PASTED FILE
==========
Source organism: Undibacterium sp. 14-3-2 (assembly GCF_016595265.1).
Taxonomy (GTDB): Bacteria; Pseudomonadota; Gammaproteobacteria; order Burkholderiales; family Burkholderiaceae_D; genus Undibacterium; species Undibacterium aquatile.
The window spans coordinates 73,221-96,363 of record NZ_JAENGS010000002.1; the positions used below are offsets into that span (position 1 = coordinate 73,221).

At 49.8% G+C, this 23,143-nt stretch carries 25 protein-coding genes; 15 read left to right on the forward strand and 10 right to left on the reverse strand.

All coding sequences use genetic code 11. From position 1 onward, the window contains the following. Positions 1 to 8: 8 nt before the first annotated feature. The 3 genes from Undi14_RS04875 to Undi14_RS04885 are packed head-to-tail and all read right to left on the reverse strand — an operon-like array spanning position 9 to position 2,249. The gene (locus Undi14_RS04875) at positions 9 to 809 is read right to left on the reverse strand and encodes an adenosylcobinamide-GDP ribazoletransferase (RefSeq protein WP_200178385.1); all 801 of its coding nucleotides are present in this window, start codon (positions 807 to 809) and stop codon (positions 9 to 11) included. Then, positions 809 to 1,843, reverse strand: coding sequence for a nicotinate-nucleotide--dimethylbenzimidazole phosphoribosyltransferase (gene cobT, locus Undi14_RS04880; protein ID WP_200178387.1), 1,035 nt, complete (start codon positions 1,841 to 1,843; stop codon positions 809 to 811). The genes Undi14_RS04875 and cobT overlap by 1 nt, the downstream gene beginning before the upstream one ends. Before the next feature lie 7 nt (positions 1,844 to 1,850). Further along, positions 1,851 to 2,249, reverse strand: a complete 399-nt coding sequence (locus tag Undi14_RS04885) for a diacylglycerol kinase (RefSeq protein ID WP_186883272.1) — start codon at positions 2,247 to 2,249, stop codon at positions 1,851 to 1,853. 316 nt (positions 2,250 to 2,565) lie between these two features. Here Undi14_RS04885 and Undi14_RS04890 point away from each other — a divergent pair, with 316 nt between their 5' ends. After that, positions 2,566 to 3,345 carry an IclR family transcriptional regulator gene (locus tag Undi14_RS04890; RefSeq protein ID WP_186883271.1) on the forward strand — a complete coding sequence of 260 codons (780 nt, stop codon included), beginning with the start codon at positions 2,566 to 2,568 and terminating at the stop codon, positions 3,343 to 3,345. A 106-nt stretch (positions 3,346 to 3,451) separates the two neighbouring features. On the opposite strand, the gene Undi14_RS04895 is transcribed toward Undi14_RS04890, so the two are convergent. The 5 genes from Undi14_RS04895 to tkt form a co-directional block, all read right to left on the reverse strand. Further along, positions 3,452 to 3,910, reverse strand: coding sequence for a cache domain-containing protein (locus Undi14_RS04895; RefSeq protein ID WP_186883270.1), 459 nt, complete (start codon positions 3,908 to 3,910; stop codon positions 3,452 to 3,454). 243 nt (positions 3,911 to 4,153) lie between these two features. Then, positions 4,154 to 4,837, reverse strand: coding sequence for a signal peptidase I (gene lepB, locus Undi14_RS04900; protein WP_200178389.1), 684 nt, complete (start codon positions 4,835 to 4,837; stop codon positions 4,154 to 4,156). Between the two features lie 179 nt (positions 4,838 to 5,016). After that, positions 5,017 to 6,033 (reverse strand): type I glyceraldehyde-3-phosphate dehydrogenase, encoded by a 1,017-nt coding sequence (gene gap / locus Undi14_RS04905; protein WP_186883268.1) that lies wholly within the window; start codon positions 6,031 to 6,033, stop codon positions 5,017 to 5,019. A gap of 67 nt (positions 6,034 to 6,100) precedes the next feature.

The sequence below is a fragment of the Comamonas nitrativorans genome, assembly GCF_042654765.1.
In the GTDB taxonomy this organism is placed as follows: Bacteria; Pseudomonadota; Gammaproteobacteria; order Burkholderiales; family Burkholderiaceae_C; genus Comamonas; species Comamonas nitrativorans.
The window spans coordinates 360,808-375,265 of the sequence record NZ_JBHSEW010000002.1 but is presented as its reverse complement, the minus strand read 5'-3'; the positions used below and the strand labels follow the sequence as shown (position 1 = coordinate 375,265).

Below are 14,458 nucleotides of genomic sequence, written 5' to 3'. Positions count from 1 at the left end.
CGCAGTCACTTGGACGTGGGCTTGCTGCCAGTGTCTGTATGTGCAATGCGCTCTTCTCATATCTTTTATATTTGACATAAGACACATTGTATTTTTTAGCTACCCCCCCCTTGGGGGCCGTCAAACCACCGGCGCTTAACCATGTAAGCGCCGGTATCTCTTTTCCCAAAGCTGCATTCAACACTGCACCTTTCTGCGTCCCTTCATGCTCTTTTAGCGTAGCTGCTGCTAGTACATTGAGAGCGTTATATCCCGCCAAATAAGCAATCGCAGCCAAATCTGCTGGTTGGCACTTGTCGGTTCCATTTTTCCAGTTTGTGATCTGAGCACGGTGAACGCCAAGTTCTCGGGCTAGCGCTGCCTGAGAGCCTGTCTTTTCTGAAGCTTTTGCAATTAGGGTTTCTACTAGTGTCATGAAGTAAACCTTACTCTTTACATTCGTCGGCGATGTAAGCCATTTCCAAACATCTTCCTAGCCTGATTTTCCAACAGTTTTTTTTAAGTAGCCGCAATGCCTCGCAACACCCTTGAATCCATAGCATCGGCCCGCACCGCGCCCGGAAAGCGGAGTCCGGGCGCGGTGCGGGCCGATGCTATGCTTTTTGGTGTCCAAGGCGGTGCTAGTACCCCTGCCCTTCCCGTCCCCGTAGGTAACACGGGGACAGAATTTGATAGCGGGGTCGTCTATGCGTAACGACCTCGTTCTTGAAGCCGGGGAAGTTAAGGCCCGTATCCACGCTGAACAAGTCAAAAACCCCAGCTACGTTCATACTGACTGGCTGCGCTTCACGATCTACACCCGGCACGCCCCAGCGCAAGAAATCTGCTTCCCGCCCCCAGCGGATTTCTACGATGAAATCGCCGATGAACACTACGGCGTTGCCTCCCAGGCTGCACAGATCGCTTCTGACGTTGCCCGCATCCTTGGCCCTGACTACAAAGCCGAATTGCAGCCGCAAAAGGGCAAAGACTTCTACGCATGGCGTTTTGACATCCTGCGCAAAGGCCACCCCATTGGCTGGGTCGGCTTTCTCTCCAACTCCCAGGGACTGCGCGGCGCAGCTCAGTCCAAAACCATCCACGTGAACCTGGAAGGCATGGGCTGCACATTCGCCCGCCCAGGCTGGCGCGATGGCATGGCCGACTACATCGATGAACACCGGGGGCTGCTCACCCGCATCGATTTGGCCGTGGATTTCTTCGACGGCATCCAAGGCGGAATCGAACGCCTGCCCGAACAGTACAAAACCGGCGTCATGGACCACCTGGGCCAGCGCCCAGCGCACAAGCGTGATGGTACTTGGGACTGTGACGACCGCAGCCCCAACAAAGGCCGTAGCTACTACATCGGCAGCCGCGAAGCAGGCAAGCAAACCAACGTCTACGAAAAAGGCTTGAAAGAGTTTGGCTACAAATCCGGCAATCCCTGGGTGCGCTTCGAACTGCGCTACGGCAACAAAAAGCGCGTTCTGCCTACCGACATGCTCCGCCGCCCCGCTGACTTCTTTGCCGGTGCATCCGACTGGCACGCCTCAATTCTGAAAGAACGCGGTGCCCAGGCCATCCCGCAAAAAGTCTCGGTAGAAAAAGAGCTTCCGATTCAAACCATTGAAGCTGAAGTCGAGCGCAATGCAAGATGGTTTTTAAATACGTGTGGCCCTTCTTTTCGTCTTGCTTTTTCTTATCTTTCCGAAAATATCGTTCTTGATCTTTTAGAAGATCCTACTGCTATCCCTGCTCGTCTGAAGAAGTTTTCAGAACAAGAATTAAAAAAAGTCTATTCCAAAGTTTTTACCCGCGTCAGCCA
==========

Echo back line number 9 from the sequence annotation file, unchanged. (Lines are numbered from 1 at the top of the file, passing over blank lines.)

Below are 14,458 nucleotides of genomic sequence, written 5' to 3'. Positions count from 1 at the left end.